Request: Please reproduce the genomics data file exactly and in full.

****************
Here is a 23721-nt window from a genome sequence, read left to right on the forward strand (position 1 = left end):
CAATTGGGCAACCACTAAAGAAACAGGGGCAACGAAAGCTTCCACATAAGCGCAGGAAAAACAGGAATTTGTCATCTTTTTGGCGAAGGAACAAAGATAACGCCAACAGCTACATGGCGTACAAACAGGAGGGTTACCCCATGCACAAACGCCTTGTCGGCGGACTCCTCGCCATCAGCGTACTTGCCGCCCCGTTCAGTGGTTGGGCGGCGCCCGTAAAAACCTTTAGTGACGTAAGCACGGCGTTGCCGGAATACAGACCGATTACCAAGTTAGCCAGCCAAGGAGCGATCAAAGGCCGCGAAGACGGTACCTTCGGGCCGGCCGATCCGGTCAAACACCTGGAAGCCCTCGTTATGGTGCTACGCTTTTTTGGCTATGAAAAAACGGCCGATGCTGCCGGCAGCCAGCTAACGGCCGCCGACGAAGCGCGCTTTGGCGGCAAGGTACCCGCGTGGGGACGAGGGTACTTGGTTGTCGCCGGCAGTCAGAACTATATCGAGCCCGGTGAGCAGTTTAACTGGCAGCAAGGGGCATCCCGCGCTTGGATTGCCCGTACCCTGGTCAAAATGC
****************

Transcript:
Here is a 23721-nt window from a genome sequence, read left to right on the forward strand (position 1 = left end):
CAATTGGGCAACCACTAAAGAAACAGGGGCAACGAAAGCTTCCACATAAGCGCAGGAAAAACAGGAATTTGTCATCTTTTTGGCGAAGGAACAAAGATAACGCCAACAGCTACATGGCGTACAAACAGGAGGGTTACCCCATGCACAAACGCCTTGTCGGCGGACTCCTCGCCATCAGCGTACTTGCCGCCCCGTTCAGTGGTTGGGCGGCGCCCGTAAAAACCTTTAGTGACGTAAGCACGGCGTTGCCGGAATACAGACCGATTACCAAGTTAGCCAGCCAAGGAGCGATCAAAGGCCGCGAAGACGGTACCTTCGGGCCGGCCGATCCGGTCAAACACCTGGAAGCCCTCGTTATGGTGCTACGCTTTTTTGGCTATGAAAAAACGGCCGATGCTGCCGGCAGCCAGCTAACGGCCGCCGACGAAGCGCGCTTTGGCGGCAAGGTACCCGCGTGGGGACGAGGGTACTTGGTTGTCGCCGGCAGTCAGAACTATATCGAGCCCGGTGAGCAGTTTAACTGGCAGCAAGGGGCATCCCGCGCTTGGATTGCCCGTACCCTGGTCAAAATGC